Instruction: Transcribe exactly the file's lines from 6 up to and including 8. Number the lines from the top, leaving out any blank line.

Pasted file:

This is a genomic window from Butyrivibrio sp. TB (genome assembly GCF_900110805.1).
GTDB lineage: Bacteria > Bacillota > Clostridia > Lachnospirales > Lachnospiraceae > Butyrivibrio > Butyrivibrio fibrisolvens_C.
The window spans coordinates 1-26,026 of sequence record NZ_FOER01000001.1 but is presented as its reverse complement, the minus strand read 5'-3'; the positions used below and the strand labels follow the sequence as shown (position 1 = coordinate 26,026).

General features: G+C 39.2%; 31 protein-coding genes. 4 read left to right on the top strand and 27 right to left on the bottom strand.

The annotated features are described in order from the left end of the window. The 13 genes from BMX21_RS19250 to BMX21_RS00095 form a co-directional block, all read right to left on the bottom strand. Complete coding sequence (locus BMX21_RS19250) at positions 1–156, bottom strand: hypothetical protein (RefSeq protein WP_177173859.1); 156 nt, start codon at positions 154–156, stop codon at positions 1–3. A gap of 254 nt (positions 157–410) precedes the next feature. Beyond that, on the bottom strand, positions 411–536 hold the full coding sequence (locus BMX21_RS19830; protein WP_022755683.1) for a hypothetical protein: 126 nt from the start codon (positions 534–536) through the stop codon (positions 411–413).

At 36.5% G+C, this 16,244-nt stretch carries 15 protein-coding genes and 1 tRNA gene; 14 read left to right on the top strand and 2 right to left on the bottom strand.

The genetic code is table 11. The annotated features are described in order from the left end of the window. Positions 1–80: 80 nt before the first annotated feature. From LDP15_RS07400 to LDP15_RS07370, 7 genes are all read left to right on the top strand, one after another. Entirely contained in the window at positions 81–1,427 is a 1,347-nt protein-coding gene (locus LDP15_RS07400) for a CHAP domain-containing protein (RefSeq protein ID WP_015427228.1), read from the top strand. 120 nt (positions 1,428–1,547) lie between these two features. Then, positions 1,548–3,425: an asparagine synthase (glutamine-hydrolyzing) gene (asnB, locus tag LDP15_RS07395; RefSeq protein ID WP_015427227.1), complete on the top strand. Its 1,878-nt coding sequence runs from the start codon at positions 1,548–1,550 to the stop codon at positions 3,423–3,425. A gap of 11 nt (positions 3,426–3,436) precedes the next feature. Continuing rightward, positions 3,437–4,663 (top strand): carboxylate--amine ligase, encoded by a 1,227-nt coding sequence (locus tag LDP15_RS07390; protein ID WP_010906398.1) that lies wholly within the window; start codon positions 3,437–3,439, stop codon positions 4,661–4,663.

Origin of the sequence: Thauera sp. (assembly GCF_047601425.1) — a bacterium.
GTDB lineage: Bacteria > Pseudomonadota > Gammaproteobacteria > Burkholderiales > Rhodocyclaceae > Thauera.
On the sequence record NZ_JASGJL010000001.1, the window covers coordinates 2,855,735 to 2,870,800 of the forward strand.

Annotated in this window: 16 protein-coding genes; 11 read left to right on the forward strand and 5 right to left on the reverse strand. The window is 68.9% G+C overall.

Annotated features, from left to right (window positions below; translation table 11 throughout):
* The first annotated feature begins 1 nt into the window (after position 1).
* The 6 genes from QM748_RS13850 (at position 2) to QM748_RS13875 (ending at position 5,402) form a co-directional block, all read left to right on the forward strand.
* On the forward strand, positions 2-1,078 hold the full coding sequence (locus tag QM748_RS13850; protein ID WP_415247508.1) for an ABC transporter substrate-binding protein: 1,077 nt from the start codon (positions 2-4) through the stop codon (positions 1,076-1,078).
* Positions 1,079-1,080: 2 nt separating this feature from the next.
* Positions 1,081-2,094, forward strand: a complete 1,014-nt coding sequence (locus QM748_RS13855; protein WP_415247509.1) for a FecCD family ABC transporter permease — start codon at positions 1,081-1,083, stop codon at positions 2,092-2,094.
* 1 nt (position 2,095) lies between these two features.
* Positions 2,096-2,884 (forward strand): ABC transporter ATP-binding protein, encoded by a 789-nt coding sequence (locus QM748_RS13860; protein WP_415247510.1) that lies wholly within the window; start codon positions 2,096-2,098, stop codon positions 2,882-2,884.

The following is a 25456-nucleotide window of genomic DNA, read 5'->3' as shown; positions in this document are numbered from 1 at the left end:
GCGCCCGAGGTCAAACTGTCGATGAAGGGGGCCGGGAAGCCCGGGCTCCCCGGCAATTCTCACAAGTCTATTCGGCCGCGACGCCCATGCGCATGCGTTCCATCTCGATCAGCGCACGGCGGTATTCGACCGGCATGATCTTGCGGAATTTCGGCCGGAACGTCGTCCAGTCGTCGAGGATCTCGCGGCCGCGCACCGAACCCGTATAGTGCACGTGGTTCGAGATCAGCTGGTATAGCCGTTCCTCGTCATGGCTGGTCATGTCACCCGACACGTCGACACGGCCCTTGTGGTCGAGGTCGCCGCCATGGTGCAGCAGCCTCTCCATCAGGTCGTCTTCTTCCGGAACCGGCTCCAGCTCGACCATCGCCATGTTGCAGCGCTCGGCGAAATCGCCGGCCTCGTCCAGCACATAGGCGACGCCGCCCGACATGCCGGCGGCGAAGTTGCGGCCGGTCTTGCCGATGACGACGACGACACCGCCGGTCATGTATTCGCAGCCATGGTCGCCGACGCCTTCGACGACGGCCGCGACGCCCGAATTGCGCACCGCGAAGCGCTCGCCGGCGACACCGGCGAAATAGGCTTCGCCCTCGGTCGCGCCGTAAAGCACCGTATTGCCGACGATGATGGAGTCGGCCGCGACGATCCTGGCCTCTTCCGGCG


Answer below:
At 36.5% G+C, this 16,244-nt stretch carries 15 protein-coding genes and 1 tRNA gene; 14 read left to right on the top strand and 2 right to left on the bottom strand.

The genetic code is table 11. The annotated features are described in order from the left end of the window. Positions 1–80: 80 nt before the first annotated feature. From LDP15_RS07400 to LDP15_RS07370, 7 genes are all read left to right on the top strand, one after another. Entirely contained in the window at positions 81–1,427 is a 1,347-nt protein-coding gene (locus LDP15_RS07400) for a CHAP domain-containing protein (RefSeq protein ID WP_015427228.1), read from the top strand. 120 nt (positions 1,428–1,547) lie between these two features. Then, positions 1,548–3,425: an asparagine synthase (glutamine-hydrolyzing) gene (asnB, locus tag LDP15_RS07395; RefSeq protein ID WP_015427227.1), complete on the top strand. Its 1,878-nt coding sequence runs from the start codon at positions 1,548–1,550 to the stop codon at positions 3,423–3,425. A gap of 11 nt (positions 3,426–3,436) precedes the next feature. Continuing rightward, positions 3,437–4,663 (top strand): carboxylate--amine ligase, encoded by a 1,227-nt coding sequence (locus tag LDP15_RS07390; protein ID WP_010906398.1) that lies wholly within the window; start codon positions 3,437–3,439, stop codon positions 4,661–4,663.

Origin of the sequence: Thauera sp. (assembly GCF_047601425.1) — a bacterium.